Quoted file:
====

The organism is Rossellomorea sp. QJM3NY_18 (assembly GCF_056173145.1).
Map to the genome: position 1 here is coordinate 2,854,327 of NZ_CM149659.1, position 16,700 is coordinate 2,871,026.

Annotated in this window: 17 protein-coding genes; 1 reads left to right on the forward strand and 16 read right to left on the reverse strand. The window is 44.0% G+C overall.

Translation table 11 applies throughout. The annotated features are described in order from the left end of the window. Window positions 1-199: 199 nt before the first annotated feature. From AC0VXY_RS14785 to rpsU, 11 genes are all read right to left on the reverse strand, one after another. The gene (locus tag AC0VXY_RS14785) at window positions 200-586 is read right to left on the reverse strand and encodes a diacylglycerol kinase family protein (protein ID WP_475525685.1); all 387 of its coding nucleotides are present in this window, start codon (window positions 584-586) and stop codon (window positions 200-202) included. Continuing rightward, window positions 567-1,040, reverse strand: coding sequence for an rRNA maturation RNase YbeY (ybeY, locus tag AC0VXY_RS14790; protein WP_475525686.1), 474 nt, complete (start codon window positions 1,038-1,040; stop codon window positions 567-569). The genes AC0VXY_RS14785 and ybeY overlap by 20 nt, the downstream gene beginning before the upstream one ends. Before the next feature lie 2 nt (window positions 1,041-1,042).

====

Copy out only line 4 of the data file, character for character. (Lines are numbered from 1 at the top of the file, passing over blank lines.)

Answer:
Translation table 11 applies throughout. The annotated features are described in order from the left end of the window. Window positions 1-199: 199 nt before the first annotated feature. From AC0VXY_RS14785 to rpsU, 11 genes are all read right to left on the reverse strand, one after another. The gene (locus tag AC0VXY_RS14785) at window positions 200-586 is read right to left on the reverse strand and encodes a diacylglycerol kinase family protein (protein ID WP_475525685.1); all 387 of its coding nucleotides are present in this window, start codon (window positions 584-586) and stop codon (window positions 200-202) included. Continuing rightward, window positions 567-1,040, reverse strand: coding sequence for an rRNA maturation RNase YbeY (ybeY, locus tag AC0VXY_RS14790; protein WP_475525686.1), 474 nt, complete (start codon window positions 1,038-1,040; stop codon window positions 567-569). The genes AC0VXY_RS14785 and ybeY overlap by 20 nt, the downstream gene beginning before the upstream one ends. Before the next feature lie 2 nt (window positions 1,041-1,042).